A Twitter account that tracks the Japanese trademarks spotted the trademark late last week.
Still, it would appear Nintendo has made good on its promise to get more units into consumers' hands. However, a recent tweet by a Japanese licensing and trademark bot has set off rumours that Nintendo is exploring possibilities of either bringing back the GameBoy or revitalising it for a new generation of players. The SNES Classic Mini just recently hit the stands, and although it has 21 games on its own, a new hack is able to load up to 150 games in the library.
It doesn't specify the name on the trademark, but it covers a variety of "home video game console" programs as well as "programs for smartphones", "smartphone cases" and "smartphone covers", as well as "key holders", "necklaces" and "watches".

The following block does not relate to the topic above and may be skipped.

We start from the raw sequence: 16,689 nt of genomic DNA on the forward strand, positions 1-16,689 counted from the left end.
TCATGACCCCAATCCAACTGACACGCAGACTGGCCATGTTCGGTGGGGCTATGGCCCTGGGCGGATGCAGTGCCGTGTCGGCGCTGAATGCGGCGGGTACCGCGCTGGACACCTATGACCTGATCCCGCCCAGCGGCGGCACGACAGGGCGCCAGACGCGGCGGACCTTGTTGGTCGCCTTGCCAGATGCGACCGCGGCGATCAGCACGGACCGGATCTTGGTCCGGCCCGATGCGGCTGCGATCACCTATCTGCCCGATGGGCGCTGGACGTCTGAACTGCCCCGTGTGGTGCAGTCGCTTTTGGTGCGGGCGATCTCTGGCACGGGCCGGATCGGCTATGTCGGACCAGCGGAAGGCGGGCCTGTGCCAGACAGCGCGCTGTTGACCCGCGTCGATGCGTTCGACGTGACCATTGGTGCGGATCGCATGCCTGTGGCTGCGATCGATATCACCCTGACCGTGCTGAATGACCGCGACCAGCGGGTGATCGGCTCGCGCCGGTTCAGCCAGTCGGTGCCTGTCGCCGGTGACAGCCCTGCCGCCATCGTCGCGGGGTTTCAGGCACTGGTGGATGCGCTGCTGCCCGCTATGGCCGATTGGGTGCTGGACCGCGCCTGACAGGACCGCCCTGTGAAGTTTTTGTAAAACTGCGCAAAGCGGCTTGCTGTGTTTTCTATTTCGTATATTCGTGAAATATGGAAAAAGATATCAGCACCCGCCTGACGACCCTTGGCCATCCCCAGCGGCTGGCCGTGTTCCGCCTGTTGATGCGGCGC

Nintendo saw fit to publish a series of interviews leading up to the SNES Classic release, and while they were timed well on the Japanese site, the English versions needed to catch up.
So it could be that Nintendo is simply attempting to market the design of the Game Boy rather than re-release the console. Since then, Nintendo has released increasingly sophisticated mobile consoles, culminating in the Switch, its first true hybrid game system.
Back in 2005, Nintendo released a smaller version of the Game Boy Advance called the Game Boy Micro.